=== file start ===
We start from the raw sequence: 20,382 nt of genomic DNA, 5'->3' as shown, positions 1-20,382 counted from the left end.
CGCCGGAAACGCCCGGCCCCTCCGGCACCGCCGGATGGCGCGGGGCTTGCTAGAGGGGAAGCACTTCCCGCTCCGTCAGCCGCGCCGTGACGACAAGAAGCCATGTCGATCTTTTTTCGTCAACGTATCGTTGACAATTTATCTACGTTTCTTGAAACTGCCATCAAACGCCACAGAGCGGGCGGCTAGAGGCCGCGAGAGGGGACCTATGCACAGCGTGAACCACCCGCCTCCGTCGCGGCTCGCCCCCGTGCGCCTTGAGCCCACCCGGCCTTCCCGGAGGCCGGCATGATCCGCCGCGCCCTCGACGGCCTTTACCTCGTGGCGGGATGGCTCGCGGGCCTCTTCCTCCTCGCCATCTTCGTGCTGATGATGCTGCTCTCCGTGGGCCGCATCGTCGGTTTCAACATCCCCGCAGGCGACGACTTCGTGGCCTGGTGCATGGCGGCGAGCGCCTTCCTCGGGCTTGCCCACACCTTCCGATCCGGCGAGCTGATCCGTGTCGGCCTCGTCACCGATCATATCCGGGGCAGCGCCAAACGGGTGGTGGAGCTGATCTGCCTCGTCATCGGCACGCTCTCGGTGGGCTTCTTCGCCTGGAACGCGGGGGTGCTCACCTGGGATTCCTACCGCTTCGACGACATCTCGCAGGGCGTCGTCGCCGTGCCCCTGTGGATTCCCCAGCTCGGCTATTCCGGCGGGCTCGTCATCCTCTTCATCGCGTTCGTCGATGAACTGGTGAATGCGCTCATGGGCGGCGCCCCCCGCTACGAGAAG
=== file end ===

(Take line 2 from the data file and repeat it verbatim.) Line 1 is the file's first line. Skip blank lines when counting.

CGCCGGAAACGCCCGGCCCCTCCGGCACCGCCGGATGGCGCGGGGCTTGCTAGAGGGGAAGCACTTCCCGCTCCGTCAGCCGCGCCGTGACGACAAGAAGCCATGTCGATCTTTTTTCGTCAACGTATCGTTGACAATTTATCTACGTTTCTTGAAACTGCCATCAAACGCCACAGAGCGGGCGGCTAGAGGCCGCGAGAGGGGACCTATGCACAGCGTGAACCACCCGCCTCCGTCGCGGCTCGCCCCCGTGCGCCTTGAGCCCACCCGGCCTTCCCGGAGGCCGGCATGATCCGCCGCGCCCTCGACGGCCTTTACCTCGTGGCGGGATGGCTCGCGGGCCTCTTCCTCCTCGCCATCTTCGTGCTGATGATGCTGCTCTCCGTGGGCCGCATCGTCGGTTTCAACATCCCCGCAGGCGACGACTTCGTGGCCTGGTGCATGGCGGCGAGCGCCTTCCTCGGGCTTGCCCACACCTTCCGATCCGGCGAGCTGATCCGTGTCGGCCTCGTCACCGATCATATCCGGGGCAGCGCCAAACGGGTGGTGGAGCTGATCTGCCTCGTCATCGGCACGCTCTCGGTGGGCTTCTTCGCCTGGAACGCGGGGGTGCTCACCTGGGATTCCTACCGCTTCGACGACATCTCGCAGGGCGTCGTCGCCGTGCCCCTGTGGATTCCCCAGCTCGGCTATTCCGGCGGGCTCGTCATCCTCTTCATCGCGTTCGTCGATGAACTGGTGAATGCGCTCATGGGCGGCGCCCCCCGCTACGAGAAG